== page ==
There's a good chance I'm a hater or that I don't know what I'm doing. After a couple of hours trying to set up VS Code for Rust development, I ended up frustrated not understanding how to simply call the compiler or the debugger from the interface. I looked for
rust-mode on Github and 15 minutes later I was up and running on Emacs. Maybe it's my previous experience with Go development set ups that made it all quite simple.
I approached this the same way I approached Go: let's get regular syntax highlighting, linting, formatting, and compiling first and we'll worry about debuggers later. I'm a bit old school when it comes to approaching debugging.
We end up with the following on the Emacs config (if you use
(use-package rust-mode :defer t :ensure t :init (add-hook 'rust-mode-hook (lambda () (setq indent-tabs-mode nil))) (setq rust-format-on-save t) (add-hook 'rust-mode-hook (lambda () (prettify-symbols-mode))) (add-hook 'rust-mode-hook #'lsp) :bind (("M-," . rust-compile)) ) (use-package flycheck-rust :ensure t :hook (flycheck-mode-hook . flycheck-rust-setup))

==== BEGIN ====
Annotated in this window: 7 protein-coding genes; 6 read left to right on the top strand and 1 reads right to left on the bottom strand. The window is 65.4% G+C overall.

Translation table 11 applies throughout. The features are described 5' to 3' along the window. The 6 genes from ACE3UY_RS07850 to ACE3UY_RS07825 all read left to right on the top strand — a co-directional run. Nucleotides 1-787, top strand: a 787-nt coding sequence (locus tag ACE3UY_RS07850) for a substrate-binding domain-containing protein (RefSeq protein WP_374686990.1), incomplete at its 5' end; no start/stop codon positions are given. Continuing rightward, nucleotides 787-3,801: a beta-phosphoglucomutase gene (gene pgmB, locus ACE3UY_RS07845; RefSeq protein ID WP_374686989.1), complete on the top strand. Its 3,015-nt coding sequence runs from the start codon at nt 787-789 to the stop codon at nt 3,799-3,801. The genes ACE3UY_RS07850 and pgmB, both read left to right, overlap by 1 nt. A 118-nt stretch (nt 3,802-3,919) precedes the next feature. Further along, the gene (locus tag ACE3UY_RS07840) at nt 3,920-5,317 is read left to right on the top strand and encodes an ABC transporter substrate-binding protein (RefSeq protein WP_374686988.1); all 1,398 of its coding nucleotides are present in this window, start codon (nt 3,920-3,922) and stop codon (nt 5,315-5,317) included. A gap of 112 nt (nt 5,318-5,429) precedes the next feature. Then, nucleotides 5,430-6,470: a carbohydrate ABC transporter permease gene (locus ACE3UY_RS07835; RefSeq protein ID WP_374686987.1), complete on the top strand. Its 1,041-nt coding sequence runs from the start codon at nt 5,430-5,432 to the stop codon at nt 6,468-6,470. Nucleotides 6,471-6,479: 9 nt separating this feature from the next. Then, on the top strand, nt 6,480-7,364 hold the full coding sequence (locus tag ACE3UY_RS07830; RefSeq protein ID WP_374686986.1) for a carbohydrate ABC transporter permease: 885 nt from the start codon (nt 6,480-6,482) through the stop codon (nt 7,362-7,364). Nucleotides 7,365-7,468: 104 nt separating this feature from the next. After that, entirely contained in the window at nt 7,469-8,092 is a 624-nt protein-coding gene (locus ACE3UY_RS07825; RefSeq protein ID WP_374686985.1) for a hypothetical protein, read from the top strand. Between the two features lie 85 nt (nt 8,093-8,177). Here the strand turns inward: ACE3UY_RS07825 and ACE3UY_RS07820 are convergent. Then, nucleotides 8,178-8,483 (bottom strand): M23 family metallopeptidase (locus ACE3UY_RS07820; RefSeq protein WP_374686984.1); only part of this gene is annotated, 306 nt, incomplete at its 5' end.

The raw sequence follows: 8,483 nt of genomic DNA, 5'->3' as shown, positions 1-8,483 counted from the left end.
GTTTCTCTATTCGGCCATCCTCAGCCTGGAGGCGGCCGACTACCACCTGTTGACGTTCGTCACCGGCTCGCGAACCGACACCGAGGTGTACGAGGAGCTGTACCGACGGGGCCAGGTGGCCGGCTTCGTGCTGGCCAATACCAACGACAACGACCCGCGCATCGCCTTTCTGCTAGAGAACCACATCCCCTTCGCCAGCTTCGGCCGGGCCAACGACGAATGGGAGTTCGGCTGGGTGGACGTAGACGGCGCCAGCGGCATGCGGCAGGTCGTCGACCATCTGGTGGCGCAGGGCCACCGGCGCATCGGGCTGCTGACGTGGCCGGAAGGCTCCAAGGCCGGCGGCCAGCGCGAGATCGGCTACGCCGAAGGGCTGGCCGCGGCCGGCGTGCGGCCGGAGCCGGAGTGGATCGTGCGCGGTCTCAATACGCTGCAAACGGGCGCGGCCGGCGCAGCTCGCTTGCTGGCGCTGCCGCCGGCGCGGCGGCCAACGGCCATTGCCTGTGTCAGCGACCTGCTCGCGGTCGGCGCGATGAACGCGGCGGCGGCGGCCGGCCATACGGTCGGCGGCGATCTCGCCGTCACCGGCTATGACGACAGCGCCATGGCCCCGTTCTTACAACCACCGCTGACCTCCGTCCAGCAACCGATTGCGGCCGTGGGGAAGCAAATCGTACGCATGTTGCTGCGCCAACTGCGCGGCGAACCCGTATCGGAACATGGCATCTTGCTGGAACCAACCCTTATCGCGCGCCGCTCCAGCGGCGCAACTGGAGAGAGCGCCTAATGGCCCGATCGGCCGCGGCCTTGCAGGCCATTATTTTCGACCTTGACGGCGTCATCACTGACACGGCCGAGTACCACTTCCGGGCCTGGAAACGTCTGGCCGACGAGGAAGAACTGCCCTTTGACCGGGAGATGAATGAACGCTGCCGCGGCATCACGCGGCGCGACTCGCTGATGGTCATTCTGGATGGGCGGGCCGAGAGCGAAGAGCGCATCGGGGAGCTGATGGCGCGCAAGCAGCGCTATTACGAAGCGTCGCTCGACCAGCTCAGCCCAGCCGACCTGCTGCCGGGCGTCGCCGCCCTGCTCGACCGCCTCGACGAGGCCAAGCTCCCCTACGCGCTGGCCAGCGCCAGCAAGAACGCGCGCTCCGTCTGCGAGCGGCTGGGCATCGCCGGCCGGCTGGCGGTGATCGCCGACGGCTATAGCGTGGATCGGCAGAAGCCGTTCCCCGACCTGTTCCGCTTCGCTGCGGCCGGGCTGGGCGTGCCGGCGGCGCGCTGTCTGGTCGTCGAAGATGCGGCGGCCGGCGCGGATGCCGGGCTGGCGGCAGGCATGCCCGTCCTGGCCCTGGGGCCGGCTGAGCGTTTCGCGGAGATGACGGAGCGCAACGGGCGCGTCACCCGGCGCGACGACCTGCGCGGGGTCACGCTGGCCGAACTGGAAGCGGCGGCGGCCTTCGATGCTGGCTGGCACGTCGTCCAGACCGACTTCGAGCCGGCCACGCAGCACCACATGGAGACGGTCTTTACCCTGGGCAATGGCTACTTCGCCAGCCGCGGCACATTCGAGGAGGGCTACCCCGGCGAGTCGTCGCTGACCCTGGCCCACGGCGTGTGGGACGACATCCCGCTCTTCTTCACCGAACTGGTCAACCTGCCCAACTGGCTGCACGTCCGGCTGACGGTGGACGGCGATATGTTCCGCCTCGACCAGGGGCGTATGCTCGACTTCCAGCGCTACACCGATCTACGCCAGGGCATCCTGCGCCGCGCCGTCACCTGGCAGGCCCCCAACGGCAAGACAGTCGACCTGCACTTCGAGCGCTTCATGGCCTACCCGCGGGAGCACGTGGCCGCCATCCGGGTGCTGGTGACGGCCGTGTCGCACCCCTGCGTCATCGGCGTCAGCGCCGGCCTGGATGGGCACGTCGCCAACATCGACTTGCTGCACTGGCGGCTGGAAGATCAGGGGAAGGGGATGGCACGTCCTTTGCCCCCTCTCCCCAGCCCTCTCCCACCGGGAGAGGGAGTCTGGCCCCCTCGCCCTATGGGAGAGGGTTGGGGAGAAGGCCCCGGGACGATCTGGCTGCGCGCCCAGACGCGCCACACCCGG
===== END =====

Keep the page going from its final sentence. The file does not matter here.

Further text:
Here, we load the mode for Rust development. Auto-indent with spaces, run
rustfmt on save (needs to be installed via rustup). Prettify symbols (cause why not), and use language server protocol. I'm binding "M-," to compile; I know it's an odd keybinding, but I'm used to it by now. Feel free to make it your own.
In addition to this, I'm hooking
flycheck for linting.
IntelliJ made it very easy to set up as well, but that's a multi-hundred dollar application. If you're on a budget, Emacs, vim, or VSCode should bet viable options as well.
I'm still getting started with Rust and I don't know how much it will stick, since I've been writing Go for a number of years; but I'm happy I have a familiar environment to get started from. By now I should know Emacs should always be my first option.